More than 21,000 children and youth lived in foster care during 2013. When these young people were removed from their families and entered foster care, they became our collective responsibility.
Part of that responsibility includes ensuring their educational success, which requires cooperation between child welfare agencies, courts and schools. Unfortunately, this cooperation doesn’t currently exist for all children in foster care, and the Pennsylvania General Assembly has rightfully decided to examine how such cooperation could be improved.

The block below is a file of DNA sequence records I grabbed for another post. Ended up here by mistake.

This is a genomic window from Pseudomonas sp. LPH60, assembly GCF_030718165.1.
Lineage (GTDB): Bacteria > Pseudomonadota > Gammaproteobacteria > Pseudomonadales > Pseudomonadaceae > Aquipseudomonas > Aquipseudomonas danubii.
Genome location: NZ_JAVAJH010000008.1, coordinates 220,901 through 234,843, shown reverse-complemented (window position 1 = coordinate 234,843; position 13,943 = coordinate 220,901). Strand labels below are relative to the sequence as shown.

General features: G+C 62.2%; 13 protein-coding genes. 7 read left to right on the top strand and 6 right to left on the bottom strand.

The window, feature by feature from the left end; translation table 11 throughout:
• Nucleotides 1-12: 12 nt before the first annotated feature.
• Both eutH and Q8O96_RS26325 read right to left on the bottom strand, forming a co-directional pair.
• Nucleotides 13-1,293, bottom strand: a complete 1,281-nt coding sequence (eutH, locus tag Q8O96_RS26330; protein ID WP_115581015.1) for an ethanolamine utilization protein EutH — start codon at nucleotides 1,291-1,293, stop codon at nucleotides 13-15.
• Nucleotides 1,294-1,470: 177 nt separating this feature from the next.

Earlier this month, the House Children and Youth Committee heard testimony from Pennsylvania Partnerships for Children and others on the importance of promoting education stability for children in foster care (the focus of the hearing was on two bills, House Bill 569 and House Bill 973). Promoting education stability means, among other things, making sure children who enter foster care continue attending the same school whenever possible or are immediately enrolled in a different school. School districts are a critical partner in ensuring education stability for children living in foster care, but current federal and state requirements to make sure schools do their part fall short.
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